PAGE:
CSExtra – Friday, March 9, 2012
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Friday’s CSExtra offers the latest reporting and commentary on space related activities from around the world. The chair of the House appropriations panel with jurisdiction over NASA blocks an early effort by the agency to withdraw from a joint Mars exploration initiative with the European Space Agency. One of the largest solar storms in years delivers a less than anticipated punch as it reaches the Earth on Thursday. NASA’s technology investments boost small business, jobs. Shuttle Discovery’s flying days ended a year ago Friday, with some challenging moments for the pilots. Scientists offer an explanation for the moon’s irregular magnetic field.
1. From Aviation Week & Space Technology: NASA’s plans to immediately withdraw from a joint Mars exploration program with the European Space Agency are thwarted by Frank Wolf, the Virginian congressman who chairs the House appropriations panel with jurisdiction over the agency’s budget. Wolf’s refusal to support the withdrawal applies to the 2012, or current, fiscal year, which ends Sept. 30. The Administration’s proposed 2013 budget, which includes the withdrawal, has just started to receive its annual Congressional scrutiny, which Wolf believes is necessary before the collaboration is halted. http://www.aviationweek.com/aw/generic/story_channel.jsp?channel=space&id=news/awx/2012/03/08/awx_03_08_2012_p0-434301.xml&headline=Appropriators%20Blocking%20Mars%20Mission%20Move
2. From the New York Times: The powerful solar storm predicted to reach Earth early Thursday arrives with considerably less punch than anticipated. But there are more storms to come. http://www.nytimes.com/2012/03/09/science/space/solar-storm-reaches-earth-and-experts-say-to-expect-more.html?_r=2&ref=science
A. From the Christian Science Monitor: Why the increase in intense solar flares? It’s part of a normal solar cycle, which typically takes between nine and 14 years to complete. The phenomena, still not well understood, may be tied to reversals of the sun’s north and south poles. http://www.csmonitor.com/Science/2012/0308/Why-are-there-so-many-solar-flares-these-days-video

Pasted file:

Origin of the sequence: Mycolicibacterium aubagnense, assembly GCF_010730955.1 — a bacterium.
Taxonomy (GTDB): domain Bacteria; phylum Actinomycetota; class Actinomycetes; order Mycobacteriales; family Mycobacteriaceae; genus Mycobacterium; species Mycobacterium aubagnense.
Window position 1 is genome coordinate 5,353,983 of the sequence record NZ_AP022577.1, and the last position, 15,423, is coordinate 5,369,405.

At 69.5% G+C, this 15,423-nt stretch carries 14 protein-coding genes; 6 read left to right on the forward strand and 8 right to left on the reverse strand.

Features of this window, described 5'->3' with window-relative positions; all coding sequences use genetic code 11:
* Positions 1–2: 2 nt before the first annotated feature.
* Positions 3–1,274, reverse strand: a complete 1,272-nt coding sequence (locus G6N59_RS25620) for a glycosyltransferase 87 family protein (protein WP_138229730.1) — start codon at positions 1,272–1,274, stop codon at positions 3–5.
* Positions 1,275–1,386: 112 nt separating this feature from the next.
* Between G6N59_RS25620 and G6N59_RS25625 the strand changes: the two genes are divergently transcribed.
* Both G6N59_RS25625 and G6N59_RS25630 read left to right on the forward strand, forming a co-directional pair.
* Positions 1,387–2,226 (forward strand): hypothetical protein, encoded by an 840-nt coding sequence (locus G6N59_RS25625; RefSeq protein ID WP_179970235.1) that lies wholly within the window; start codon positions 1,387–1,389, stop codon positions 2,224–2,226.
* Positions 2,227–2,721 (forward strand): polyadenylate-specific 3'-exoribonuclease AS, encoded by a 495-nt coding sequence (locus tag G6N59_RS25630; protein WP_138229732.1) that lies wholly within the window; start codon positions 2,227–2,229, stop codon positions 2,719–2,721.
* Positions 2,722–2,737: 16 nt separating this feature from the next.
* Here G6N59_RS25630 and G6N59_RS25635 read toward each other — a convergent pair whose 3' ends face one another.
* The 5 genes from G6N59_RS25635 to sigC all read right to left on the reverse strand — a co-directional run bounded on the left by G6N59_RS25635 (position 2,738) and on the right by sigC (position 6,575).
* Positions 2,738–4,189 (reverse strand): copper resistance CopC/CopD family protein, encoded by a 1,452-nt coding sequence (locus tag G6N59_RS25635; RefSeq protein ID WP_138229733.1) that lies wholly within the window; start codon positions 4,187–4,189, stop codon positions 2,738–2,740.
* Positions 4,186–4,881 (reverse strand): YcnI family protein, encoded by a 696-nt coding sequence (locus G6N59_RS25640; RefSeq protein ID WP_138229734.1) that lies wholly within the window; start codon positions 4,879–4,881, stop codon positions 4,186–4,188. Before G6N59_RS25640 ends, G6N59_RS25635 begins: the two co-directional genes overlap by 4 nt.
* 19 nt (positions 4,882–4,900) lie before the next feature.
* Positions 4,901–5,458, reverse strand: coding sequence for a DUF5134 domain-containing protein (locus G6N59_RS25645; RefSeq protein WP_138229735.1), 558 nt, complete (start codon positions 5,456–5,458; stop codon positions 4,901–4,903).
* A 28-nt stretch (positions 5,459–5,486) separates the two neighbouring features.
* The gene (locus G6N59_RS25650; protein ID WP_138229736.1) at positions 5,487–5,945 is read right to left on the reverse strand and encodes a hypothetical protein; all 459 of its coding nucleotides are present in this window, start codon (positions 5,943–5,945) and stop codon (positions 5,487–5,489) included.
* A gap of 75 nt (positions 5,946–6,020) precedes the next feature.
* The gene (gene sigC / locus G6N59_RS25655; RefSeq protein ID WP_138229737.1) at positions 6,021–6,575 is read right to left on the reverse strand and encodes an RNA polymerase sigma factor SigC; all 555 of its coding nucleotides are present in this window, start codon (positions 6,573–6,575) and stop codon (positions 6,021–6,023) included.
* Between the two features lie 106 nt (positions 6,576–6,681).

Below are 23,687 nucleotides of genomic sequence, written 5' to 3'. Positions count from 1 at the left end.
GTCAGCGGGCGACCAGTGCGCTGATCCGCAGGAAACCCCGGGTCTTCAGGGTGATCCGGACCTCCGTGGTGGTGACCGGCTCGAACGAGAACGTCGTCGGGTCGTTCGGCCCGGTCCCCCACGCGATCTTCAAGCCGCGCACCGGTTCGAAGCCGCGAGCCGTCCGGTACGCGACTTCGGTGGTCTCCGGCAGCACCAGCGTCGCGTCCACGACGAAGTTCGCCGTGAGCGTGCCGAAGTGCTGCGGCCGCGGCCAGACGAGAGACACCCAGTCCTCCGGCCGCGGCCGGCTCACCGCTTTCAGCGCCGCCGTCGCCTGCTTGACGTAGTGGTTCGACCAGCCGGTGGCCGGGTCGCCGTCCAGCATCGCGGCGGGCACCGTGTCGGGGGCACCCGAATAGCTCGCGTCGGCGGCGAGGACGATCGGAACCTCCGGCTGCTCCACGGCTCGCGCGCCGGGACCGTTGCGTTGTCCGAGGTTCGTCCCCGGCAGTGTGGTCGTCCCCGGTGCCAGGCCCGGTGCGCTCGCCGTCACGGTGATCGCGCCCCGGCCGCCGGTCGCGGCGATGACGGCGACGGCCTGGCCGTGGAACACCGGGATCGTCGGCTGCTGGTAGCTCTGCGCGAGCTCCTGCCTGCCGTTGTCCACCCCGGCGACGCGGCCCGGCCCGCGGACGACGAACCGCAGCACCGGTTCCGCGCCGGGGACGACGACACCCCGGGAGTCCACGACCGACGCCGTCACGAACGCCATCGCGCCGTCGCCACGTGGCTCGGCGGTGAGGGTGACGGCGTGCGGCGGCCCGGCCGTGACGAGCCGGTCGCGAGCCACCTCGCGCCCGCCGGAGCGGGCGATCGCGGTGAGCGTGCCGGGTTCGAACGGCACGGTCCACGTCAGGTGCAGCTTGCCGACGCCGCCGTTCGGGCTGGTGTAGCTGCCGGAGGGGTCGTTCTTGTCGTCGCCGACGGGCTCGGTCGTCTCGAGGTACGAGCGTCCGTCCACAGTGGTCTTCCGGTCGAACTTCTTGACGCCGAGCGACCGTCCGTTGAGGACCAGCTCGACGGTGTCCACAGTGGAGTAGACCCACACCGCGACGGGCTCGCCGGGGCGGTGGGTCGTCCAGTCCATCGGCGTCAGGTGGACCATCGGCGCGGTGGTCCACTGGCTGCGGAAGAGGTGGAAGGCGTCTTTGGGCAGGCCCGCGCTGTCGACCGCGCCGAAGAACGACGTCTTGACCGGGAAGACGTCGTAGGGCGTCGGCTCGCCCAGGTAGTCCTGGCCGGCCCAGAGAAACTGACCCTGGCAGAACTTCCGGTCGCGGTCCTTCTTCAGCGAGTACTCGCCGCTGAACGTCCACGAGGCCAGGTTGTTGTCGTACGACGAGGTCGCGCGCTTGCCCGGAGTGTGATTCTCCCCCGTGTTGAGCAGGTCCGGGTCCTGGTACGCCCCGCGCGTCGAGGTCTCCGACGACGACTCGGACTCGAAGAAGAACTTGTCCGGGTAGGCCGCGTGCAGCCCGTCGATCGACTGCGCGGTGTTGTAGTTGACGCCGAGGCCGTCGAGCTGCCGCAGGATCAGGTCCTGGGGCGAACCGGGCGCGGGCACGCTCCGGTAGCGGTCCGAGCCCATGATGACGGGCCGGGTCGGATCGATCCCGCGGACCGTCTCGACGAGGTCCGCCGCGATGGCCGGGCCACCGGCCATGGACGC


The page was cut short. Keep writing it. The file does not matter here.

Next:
B. From Space.com: The Earth’s magnetic field offers a natural shield to astronauts living aboard the International Space Station from the radiation unleashed during solar storms. http://www.space.com/14844-solar-storm-radiation-risk-astronauts.html
3. From the Huntsville Times: NASA’s use of Small Business Innovation Research Program contracts fosters new jobs through innovation, the agency’s chief technologist, Mason Peck, notes in a visit to one of the contractors. CFD Research supports about 100 jobs in bio medicine, biotechnology and engineering test and evaluation. http://blog.al.com/huntsville-times-business/2012/03/nasas_new_chief_technologist_t.html
4. From Spaceflightnow.com: The shuttle Discovery’s flying days ended a year ago Friday, as the winged spacecraft returned to Earth with a landing at NASA’s Kennedy Space Center. The weather was dynamic, mission commander Steve Lindsay recalls. A year after touchdown, Discovery is weeks away from a ferry flight to Dulles International Airport near Washington D. C., where it will go on display under the care of the Smithsonian Institution. http://www.spaceflightnow.com/shuttle/sts133/anniversary/
5. From Space.com: The moon’s irregular magnetic field has puzzled scientists since the Apollo-era. New studies suggest the puzzle may be linked to one of the largest known impact craters in the solar system, the moon’s South Pole Aitken Basin. The nearly 1,400 mile wide depression was created by a massive asteroid strike that delivered the magnetic material, according to a study reported in the most recent issue of Science magazine. http://www.space.com/14836-asteroid-collision-moon-magnetism.html
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